Cephalopods are molluscs whose foot is modified into a head and tentacles. Many have no skeleton beyond some mouthparts ("beaks") that occasionally fossilize (octopi and most squids). Others have an internal support structure called a "rostrum", such as the spongy aragonite structure of the extant cuttlefish (upper two photos below) and the denser one of the extinct belemnites (two photos below those). The cuttlebone is from Sepia sp. from Nuweiba, Egypt (Carter Coll., Gi1) and the belemnite is Belimnitella americana from the Cretaceous of New Jersey (GSW Tax. Coll. 65002). The end view of the belemnite (on right -- same specimen as on left) shows that the rostrum was partly hollow. In fact, there was an anterior elongate dorsal projection of the rostrum called the "proostracum" (which is usually missing), and some septa and a siphuncle (see below under structure) in the cavity, suggesting that the belemnite, though internal, also had soft tissue inside, as in the more common shelled cephalopods.
Some Recent cephalopods make a very fragile egg case that is similar in coiling form (though lacking septa) to a coiled nautiloid or ammonoid. A couple of pictures of the recent Argonauta hians are provided below (Carter Coll. RGi3).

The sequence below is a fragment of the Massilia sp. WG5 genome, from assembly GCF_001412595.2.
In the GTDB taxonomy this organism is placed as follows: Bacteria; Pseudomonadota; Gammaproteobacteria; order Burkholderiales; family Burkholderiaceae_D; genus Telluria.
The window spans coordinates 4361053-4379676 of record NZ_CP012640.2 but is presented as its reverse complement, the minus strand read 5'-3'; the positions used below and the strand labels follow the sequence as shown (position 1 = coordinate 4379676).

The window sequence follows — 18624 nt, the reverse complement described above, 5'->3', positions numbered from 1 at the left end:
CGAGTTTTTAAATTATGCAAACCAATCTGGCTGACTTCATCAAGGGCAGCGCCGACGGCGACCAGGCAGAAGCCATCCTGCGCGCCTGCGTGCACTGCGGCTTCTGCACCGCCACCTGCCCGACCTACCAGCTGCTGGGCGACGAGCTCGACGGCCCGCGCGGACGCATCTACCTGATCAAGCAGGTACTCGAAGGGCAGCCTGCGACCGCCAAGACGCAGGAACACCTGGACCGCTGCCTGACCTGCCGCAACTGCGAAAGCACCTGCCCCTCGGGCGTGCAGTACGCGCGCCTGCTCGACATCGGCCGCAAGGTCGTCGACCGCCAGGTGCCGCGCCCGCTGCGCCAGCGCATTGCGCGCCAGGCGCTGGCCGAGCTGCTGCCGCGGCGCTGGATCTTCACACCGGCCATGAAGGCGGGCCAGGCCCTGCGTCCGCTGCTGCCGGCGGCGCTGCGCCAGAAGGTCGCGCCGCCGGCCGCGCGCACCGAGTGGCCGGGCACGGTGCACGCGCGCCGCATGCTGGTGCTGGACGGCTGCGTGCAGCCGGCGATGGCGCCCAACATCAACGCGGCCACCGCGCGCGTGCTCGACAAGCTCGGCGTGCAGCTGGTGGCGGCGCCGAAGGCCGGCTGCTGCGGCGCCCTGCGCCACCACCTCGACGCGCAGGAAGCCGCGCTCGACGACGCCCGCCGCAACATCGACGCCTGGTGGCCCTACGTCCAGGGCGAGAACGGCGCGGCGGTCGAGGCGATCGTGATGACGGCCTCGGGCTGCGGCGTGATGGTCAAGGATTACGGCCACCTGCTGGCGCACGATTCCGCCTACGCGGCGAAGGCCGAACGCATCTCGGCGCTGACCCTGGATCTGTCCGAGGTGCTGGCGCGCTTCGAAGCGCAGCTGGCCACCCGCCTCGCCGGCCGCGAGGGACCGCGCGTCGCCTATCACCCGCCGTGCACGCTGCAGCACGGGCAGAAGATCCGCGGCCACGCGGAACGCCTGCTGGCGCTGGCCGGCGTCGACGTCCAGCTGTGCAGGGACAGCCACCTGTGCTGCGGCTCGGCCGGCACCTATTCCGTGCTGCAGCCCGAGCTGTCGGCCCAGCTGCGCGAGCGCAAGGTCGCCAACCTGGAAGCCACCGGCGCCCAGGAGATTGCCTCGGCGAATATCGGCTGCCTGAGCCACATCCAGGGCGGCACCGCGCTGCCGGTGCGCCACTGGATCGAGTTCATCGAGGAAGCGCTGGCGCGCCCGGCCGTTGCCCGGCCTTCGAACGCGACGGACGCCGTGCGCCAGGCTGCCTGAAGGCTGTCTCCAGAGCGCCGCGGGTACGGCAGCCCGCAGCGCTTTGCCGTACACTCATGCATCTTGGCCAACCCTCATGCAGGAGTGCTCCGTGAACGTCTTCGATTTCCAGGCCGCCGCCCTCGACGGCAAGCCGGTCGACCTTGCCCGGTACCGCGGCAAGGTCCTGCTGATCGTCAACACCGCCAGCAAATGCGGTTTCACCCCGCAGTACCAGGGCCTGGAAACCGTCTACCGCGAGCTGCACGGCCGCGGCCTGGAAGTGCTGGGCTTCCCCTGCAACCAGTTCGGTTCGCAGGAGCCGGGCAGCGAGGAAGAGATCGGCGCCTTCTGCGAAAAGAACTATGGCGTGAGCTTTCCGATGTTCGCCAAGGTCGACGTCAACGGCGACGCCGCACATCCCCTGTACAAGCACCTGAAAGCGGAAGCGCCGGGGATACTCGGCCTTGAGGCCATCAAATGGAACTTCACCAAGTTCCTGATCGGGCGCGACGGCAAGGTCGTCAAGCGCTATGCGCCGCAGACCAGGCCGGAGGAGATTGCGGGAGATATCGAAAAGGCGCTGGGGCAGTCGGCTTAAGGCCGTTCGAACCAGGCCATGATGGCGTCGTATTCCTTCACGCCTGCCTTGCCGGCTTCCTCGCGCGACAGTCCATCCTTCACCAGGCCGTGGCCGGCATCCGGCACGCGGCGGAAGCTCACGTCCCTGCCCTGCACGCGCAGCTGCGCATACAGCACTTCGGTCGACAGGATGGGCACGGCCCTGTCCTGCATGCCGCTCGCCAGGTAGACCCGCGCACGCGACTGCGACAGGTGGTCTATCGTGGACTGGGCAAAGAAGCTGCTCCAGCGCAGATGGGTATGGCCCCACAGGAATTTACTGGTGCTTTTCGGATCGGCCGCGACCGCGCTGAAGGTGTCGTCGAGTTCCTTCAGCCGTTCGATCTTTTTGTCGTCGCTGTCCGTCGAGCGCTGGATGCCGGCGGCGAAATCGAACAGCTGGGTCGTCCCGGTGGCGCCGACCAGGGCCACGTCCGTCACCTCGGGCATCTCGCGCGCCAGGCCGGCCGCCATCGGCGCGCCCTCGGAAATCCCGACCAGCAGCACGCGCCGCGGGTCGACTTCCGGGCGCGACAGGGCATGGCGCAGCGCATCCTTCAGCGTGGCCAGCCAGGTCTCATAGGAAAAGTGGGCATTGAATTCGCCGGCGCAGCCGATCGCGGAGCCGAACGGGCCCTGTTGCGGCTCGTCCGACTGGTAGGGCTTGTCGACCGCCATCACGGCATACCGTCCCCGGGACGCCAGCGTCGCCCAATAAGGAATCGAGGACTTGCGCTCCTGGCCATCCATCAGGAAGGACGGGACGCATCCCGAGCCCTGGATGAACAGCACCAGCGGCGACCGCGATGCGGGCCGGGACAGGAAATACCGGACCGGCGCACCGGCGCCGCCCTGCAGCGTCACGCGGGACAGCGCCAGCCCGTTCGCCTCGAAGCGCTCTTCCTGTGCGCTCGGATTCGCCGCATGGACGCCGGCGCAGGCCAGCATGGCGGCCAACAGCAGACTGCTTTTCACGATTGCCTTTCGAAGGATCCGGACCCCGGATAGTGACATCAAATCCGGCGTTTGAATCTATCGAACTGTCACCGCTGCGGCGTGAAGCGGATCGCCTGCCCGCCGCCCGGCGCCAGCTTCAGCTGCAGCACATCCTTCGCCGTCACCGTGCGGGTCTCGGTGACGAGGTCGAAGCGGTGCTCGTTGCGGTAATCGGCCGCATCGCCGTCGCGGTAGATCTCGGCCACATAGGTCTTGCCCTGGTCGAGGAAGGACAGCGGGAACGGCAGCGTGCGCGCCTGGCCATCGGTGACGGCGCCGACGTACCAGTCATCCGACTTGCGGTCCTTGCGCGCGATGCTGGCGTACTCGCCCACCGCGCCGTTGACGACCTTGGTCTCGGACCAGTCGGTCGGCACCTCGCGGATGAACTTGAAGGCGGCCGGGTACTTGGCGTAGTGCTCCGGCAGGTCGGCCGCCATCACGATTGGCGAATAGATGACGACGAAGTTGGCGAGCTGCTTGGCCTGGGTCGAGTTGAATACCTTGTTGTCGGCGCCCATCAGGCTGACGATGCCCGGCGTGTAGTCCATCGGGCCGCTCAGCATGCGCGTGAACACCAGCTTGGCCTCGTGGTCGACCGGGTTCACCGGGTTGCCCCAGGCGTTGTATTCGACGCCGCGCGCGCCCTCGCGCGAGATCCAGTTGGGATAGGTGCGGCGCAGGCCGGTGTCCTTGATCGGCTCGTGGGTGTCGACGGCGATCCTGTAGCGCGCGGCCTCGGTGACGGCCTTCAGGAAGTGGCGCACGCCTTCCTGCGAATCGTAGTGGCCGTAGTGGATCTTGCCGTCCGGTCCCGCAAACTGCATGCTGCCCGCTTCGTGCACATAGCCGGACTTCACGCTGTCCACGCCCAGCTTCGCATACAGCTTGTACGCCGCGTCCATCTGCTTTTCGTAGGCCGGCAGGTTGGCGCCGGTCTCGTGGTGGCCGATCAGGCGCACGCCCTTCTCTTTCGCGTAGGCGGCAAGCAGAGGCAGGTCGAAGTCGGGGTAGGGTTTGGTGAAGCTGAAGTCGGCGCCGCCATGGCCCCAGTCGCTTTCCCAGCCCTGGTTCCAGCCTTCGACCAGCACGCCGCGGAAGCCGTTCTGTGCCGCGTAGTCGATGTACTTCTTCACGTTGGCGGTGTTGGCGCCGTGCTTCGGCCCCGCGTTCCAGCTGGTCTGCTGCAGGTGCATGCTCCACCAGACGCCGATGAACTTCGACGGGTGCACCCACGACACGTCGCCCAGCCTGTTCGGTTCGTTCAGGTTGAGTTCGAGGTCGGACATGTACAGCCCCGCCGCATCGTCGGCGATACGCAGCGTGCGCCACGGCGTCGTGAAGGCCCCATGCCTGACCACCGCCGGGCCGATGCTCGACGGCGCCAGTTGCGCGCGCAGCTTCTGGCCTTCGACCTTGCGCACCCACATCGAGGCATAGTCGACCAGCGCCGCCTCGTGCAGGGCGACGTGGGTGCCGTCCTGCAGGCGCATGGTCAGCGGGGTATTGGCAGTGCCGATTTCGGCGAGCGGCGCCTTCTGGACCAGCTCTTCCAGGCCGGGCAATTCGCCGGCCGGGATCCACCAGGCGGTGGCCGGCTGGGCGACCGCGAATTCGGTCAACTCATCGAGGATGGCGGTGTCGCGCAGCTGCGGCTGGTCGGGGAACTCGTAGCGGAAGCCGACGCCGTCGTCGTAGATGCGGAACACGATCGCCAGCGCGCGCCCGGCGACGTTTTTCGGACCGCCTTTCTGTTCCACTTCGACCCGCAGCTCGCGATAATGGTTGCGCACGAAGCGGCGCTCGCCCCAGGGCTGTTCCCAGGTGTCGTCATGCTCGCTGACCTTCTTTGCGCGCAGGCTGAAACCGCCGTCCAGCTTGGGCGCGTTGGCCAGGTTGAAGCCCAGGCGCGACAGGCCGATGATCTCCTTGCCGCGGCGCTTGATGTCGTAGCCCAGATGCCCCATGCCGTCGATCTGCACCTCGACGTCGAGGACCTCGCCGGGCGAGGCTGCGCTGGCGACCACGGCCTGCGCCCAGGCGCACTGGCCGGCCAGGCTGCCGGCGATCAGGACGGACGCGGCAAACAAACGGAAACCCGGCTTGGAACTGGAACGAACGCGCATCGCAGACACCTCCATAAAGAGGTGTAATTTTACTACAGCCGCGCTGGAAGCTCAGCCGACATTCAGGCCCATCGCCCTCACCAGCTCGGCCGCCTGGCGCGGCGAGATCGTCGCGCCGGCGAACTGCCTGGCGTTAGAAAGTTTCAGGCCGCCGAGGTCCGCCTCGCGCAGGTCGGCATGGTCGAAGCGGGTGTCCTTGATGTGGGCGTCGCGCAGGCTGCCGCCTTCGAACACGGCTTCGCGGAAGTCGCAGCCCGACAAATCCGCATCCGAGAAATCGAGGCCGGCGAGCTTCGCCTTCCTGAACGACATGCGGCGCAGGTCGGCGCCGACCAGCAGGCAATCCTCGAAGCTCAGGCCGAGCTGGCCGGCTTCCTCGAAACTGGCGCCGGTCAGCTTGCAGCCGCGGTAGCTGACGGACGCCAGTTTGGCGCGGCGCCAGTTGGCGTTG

The more common cephalopods, of course, are the nautiloid and ammonoid cephalopods that you learn about even in Geology 2. The only living genus is Nautilus, which includes several species in the Indian and western Pacific Oceans.
The photos below show the basic external (on left -- Carter Coll, RGi2) and internal (on right -- GSW Tax. Coll. 65029) structure of Nautilus pompilius with some of the important parts labeled. Notice that the shell is planispirally coiled, as are most coiled cephalopods, with the center of coiling being the umbilicus. There are numerous internal partitions (septa) separating the interior into chambers (camerae). The oldest chamber is the protoconch, the chambered portion of the shell is the phragmocone, and the open part of the shell, containing the viscera, mantle, and foot (when retracted) is the body chamber. More detail on the morphology is on the next page.
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